Space Dynamix has ensured that the home meant for a joint family in Ahmedabad, is flooded with natural light and breezes. A slick contemporary aesthetic flowing through the spaces both connects and demarcates them.
Why would anyone in Ahmedabad get architects from Mumbai to design their home? With no dearth of architects from the much-respected CEPT in the city, ‘importing’ them would seem much like carrying coals to Newcastle. Ashutosh Wad and Manjunath Hathwar of Space Dynamix have a simple answer to that.
“We had designed an office for the clients earlier. As developers, they understood the process of design and were happy with our work,” says Ashutosh. “To minimise the risk of mistakes, our drawings were all made in a 1:1 scale. That compensated for the ‘long distance’ nature of the work,” adds Manjunath. Both the architecture and the design of the interior were undertaken by the duo.
Constructed on a 12,000 sq ft plot, the home comprises a formal living room, family room, five bedrooms with en suite bathrooms, a study and a powder room. It has been designed for a family consisting of two brothers, their mother, a daughter-in-law and a granddaughter. Since during the day, only the daughter-in-law and the mother would be at home it necessitated common spaces where they could see each other, talk and stay connected.
“The formal living room gets a panoramic view of the garden, while at the same time being segregated from the main living spaces, affords privacy. The inward looking layout allows various spaces to talk to each other across both levels, creating an ongoing dialogue,” says Manjunath. Large overhangs provide much needed shade in the extreme heat of Ahmedabad, while the south facade has minimum fenestrations to minimise heat gain.
A vital part of the brief was that the garden area had to be maximised. “To further this objective, we placed the structure towards the periphery in an L shape, keeping the rest of the plot vacant. The formal living room extends into this vacant space on one side, thus forming a courtyard that is enclosed on three sides,” says Ashutosh. The adjoining plot was purchased during the course of construction. The central courtyard opening out onto this large garden space, infused a substantial dose of nature’s charm into the design scheme.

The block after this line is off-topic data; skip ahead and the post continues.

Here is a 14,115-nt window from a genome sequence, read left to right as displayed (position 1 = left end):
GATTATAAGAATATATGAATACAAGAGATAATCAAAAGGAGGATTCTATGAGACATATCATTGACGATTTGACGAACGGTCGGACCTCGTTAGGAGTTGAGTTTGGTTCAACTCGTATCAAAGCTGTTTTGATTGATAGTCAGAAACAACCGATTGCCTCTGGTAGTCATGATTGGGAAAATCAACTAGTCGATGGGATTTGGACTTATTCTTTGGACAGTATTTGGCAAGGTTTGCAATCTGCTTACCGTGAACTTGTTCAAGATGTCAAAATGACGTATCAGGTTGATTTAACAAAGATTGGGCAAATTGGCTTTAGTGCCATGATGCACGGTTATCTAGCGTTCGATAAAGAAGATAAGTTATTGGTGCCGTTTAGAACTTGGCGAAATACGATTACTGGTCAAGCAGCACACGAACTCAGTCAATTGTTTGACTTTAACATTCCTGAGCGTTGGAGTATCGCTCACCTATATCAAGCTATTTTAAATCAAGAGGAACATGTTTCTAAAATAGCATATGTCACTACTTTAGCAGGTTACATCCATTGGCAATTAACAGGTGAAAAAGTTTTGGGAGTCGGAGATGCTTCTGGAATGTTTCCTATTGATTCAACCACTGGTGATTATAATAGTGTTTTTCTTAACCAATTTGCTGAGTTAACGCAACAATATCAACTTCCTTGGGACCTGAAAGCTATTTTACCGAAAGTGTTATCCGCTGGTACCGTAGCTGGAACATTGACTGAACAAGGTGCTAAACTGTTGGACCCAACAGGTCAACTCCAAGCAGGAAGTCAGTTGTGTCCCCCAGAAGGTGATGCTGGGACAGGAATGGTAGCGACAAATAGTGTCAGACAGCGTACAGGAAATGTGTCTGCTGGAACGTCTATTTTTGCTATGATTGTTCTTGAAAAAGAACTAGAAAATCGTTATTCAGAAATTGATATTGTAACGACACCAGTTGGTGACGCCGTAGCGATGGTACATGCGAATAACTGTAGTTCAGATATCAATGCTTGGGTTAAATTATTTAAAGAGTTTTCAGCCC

The courtyard functions in the tradition of the best spaces of its kind, by bringing in light, ventilation and facilitating visual connections, as well as providing a meeting place for the family. “In Ahmedabad, being able to invite the breeze in is of vital importance,” says Manjunath.
Since natural light effectively washes the interior during the day, artificial lights get switched on only after sunset. At night the house beckons like a beacon, with lights glowing from all the large glass windows. Multiple glass boxes filled with light appear to be connected thinly with horizontal structural members.
Only one type of marble and veneer run through the entire house, with only the wallpaper differing in the various rooms, stamping them with its distinguishing touch. “The marble we chose, Grey Aurobico, has a great deal of character, so other elements have been kept more subdued,” says Ashutosh.
The colour palette of grey and brown gives a feeling of continuity in the flow of spaces. All the beds have been customised, with the pattern behind the bed, either in leather, wallpaper or stone, serving as an accent. In all the bedrooms, the wardrobes and baths are one contiguous space. The washbasin is in the closet area, with the WC hidden from view. “The spaces are fluid, so it is difficult to define were one starts and the other ends,” says Ashutosh.
“The washbasins have a sculptural presence,” says Manjunath. Glass partitions or automated screens enable the spaces to be connected and each bathroom has a private courtyard outside, providing a refreshing glimpse of greenery. On the upper level, the ducts outside the baths are sky lit and the entire visual experience conspires to create the ambience of a spa.
In the daughter’s bedroom, a splash of candy colours in the same abstract geometric pattern as the carpet and the futuristic chairs creates an intense visual experience. Saturated with colour, the irregular shape of the carpet adds to the drama. Laser cut stone murals provide a 3D effect on some walls in the house. The staircase has a glass railing, with no steel support. Marble and wood treads make up the aesthetic.
“Designed as a sculptural element composed of staggered alternate blocks of Statuario marble and wood, the well of the staircase is capped with an installation of lights, custom fabricated in aluminium,” says Ashutosh.
Expansive spaces all over the house accommodate the complex mix of patterns on the flooring and walls, subdued by the monochromatic colour palette. Space Dynamix has competently put together glass, marble and stone to not only create a sophisticated aesthetic in this large home but also establish a spa-like experience in the private spaces.
Text By Devyani Jayakar
Photographs Radhika Pandit